However, precisely such complete dedication to its cause may easily lead the minority into intellectual one-sidedness. This may well stunt to a degree the development of the minority’s unique intellectual life. Furthermore, it may make that minority incapable of representing its cause effectively to the outside world. Thus such one-sidedness in a minority may do grave damage to the very cause that the minority seeks to preserve and to promote. The richer the minority’s cause, the more will the minority treasure it. But then it may easily come to regard all other knowledge in “outside” domains as unnecessary, or even as utterly worthless. It may reject all intellectual activity in any field outside its own as an offense against its own cause, as an inroad upon the devotion properly due to that cause and an infringement on its prerogatives.
Such a one-sided attitude does not stop at mere disregard for other intellectual endeavours. Once this attitude has taken hold in a Jewish minority, that minority will be unable to form a proper judgment and a true image of those intellectual pursuits which are not cultivated in its own ranks but pursued mainly by its opponents. Then, as a result of simple ignorance, the minority will begin to fear that which at first it merely neglected out of disdain. Consequently the minority will begin to suspect the existence of an intrinsic close relationship between these “outside” intellectual pursuits and those principles to which the Jewish minority stands in opposition.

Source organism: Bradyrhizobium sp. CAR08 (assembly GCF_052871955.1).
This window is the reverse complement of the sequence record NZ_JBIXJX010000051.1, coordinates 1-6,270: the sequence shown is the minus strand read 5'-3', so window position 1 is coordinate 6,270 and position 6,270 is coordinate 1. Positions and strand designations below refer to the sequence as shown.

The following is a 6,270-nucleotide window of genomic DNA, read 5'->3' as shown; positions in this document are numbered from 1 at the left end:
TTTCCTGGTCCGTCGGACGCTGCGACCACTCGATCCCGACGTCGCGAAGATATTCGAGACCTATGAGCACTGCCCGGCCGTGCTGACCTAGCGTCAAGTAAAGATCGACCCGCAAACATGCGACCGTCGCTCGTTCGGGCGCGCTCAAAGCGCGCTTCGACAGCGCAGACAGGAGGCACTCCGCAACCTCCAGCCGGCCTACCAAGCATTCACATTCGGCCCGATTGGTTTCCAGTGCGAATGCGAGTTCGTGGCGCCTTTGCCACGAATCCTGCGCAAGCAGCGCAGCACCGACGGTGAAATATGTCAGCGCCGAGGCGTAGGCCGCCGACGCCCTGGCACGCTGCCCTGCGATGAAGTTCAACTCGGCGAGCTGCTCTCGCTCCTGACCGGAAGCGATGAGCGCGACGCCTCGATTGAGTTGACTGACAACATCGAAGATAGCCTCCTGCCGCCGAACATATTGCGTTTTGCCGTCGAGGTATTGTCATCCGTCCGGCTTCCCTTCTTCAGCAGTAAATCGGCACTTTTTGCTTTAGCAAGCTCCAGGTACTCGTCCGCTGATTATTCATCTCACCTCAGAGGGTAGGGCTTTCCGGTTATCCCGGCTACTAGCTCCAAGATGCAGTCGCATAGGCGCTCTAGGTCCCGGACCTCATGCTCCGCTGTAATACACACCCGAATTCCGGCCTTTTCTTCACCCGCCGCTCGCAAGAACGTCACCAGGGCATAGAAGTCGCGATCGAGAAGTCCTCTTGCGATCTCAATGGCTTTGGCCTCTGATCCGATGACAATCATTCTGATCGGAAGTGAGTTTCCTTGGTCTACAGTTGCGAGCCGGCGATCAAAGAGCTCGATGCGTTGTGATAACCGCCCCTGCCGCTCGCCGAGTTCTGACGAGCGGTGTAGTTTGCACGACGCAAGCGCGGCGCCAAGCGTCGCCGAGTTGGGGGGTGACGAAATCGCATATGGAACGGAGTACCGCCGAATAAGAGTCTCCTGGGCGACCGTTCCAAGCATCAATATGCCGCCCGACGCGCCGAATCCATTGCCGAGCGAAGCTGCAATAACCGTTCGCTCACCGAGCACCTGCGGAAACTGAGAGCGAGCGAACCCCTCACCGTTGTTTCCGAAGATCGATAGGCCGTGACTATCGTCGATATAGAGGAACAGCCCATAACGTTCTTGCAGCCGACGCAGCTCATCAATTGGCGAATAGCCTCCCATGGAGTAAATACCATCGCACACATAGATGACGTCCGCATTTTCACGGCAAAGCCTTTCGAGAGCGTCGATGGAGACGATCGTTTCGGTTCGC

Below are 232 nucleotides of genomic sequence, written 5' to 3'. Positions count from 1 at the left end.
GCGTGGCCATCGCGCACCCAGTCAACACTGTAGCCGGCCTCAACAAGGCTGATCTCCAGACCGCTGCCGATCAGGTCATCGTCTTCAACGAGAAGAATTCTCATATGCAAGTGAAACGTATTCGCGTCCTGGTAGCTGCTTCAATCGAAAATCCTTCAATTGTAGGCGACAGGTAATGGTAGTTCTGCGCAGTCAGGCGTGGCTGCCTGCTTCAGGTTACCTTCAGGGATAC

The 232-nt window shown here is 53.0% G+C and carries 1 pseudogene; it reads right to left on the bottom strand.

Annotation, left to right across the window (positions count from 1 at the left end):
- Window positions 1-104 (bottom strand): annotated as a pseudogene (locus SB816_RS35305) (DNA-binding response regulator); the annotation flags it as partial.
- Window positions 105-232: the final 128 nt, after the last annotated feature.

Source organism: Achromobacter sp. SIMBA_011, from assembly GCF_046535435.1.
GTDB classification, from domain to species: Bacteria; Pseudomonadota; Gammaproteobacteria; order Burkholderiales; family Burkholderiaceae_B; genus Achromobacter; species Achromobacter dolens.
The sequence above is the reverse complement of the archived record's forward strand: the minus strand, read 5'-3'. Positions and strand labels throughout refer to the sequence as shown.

Indeed, the minority may come to regard these “outside” pursuits in themselves as the roots of the spiritual error which it deplores in the majority. Eventually it may reach a point where it will fearfully shun all intellectual endeavors other than those directly related to its own philosophy as an enemy of its cause and as a threat to the purity and loyalty of its adherents. (Collected Writings of Rabbi Samson Raphael Hirsch, vol. 2, pp. 246-8)